i have an optima centoris v662. The inbuilt memory card reader (PCI
Flash Memory as Vista calls it) is showing no drivers installed for
this device. I have no motherboard drivers disk and no site or peer to
peer program has been of any support. To top it off im not sure if
Optima is a manufacturer or a label. Please help.
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Here's what others have tried.
I like the jumper and cmos and enable/disable portions
on 11 Oct 2009 8:00 AM
Just fitted a new PCI graphics card (Radeon 9200) in my 4 year old Dimension 2400. The only way I can get it to work is to have both it and the on-board graphics chip running together - done this by selecting the Radeon as the default display and by not having the Windows desktop run over onto the Intel display. Problem: If I disable the on-board graphics chip as per the fitting instructions and then set my Bios to auto select, the computer boots and is active but all I get is a blank screen regardless of which output the monitor is connected to. Also, as I have the Radeon as the default display in Windows I don't see anything (no Dell boot screen, etc) when I switch my machine on until Windows log on screen as I have to have the Bios set to 'On-board' in the graphics option otherwise the aforementioned problem persists. Has anyone else encountered this problem, and if yes, has anyone managed to overcome it i.e. successfully disabled the on-board chip? Unfortunately there is no Bios upgrade from Dell that allows a user to select either auto, on-board AND PCI - the last one being ideal it would seem!
Posted byrdunnillon11 Oct 2009 4:58 PMI just configured a 2350 with a PCI card (Sparkle 8400GS), and I left the BIOS setting at auto-select. (I could find no way to disable the onboard graphics.)
I found that if Windows installed a driver for the onboard graphics before the PCI video, the onboard graphics were used for the default monitor. Thus, I got no image from the PCI video. I connected a second cable to a spare DSUB port on the monitor to the onboard graphics and switched inputs until I got video. Then I downloaded the appropriate video driver for the onboard graphics, installed, and rebooted. Upon reboot, I switched the default monitor from the onboard graphics to the PCI video, after which I could remove the second video cable.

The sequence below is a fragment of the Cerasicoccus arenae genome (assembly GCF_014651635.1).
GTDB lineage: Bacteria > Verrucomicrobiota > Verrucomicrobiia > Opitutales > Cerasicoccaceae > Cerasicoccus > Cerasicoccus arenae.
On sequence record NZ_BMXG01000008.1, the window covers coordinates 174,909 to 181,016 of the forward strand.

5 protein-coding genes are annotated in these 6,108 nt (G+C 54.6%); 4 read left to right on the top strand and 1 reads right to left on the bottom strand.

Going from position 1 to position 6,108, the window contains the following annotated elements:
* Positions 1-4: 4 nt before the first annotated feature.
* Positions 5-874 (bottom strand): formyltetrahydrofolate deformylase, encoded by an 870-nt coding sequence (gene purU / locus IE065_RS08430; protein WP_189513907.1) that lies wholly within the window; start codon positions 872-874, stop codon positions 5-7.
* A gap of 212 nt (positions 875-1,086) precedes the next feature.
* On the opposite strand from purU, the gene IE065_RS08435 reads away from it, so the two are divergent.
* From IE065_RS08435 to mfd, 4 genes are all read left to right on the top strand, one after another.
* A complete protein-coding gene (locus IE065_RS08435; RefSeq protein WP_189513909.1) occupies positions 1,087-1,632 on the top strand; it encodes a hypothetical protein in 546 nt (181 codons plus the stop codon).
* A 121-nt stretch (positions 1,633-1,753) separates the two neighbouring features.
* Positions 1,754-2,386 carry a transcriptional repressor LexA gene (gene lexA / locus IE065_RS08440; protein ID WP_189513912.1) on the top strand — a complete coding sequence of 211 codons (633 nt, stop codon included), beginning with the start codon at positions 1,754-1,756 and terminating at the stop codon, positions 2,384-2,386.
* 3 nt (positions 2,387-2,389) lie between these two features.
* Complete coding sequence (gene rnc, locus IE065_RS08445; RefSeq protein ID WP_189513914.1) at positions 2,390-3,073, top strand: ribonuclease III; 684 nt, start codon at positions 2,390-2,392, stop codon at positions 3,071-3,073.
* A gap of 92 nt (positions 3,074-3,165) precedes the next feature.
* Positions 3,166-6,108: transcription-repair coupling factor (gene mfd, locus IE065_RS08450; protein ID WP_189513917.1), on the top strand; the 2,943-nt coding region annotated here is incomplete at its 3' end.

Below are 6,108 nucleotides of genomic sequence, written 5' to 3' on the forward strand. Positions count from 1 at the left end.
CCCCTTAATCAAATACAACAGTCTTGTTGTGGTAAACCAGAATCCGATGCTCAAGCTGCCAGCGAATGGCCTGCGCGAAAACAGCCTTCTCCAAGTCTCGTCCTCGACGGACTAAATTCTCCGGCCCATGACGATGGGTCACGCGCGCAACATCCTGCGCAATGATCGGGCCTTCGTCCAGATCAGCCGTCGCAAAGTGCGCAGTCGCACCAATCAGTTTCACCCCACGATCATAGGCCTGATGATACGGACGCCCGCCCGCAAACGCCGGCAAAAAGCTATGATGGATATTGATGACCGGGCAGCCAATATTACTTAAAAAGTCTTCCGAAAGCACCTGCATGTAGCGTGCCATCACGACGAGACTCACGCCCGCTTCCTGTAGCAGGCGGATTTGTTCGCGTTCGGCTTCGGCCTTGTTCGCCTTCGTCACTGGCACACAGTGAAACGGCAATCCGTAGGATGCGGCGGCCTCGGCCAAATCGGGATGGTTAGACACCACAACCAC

Hope that helps!
Posted byJackShackon11 Oct 2009 6:32 PMSome additional information that may be helpful:
1. The Dimension 2400 uses an on-board AGP graphics chip that cannot be disabled in hardware. It shares the interrupt for the first PCI slot which can give you trouble if you decide to place your add-on PCI graphics card in slot 1. My own add-on card wound up in slot 3, so it might be helpful to switch to another slot before giving up.
2. If you do have your card in slot 1, try resetting the NVRAM (CMOS) by removing the battery for about five minutes. You can find instructions for that here: Dimension 2400 Service Manual. Look in the section on Removing and Installing Parts, Battery. While the battery is out and everything still unplugged, push the power button and hold it in for about fifteen seconds to ensure the discharge of any storage elements. When you put the battery back in its holder and fire everything up again, the computer will take a new inventory of its devices and will sometimes finally find the PCI video card.
3. This next you've probably seen, but it bears repeating: Before attempting to install the new card, go to the Device Manager, Display Devices, and find the Intel Graphics Adapter. Double click it to bring up its properties, go to the bottom of the little window to Device Usage, and click the small arrow on the right to get the menu. Select "Do Not Use This Device - Disable". This will disable the onboard driver and cause the computer to load the standard VGA driver that works with all the video cards. Sometimes the reason you see nothing on the add-on card is that Windows is still trying to use the driver for its previous video adapter which is incompatible with the new card.
Dell Forum member since 2005
Posted byrdunnillon11 Oct 2009 7:40 PMIt might help to disable the onboard video in Vista, as ATI drivers can clash with it and cause BSODs. Under XP it'll co-exist.
There is a jumper on the mainboard for clearing the CMOS. It is marked as such, and the manual will point it out.
The default Windows driver for the add-on card will work, but without acceleration and with a very low resolution. Also, if Windows installs the driver for the onboard graphics first, it will mark the onboard graphics as the primary display.
Posted byJackShackon11 Oct 2009 9:10 PMYes, I neglected to mention that if you get the card to work in the VGA mode you should be able to install the specific driver for the card. In the past I have recommended that no attempt be made to load the driver for the card until a VGA screen can be displayed.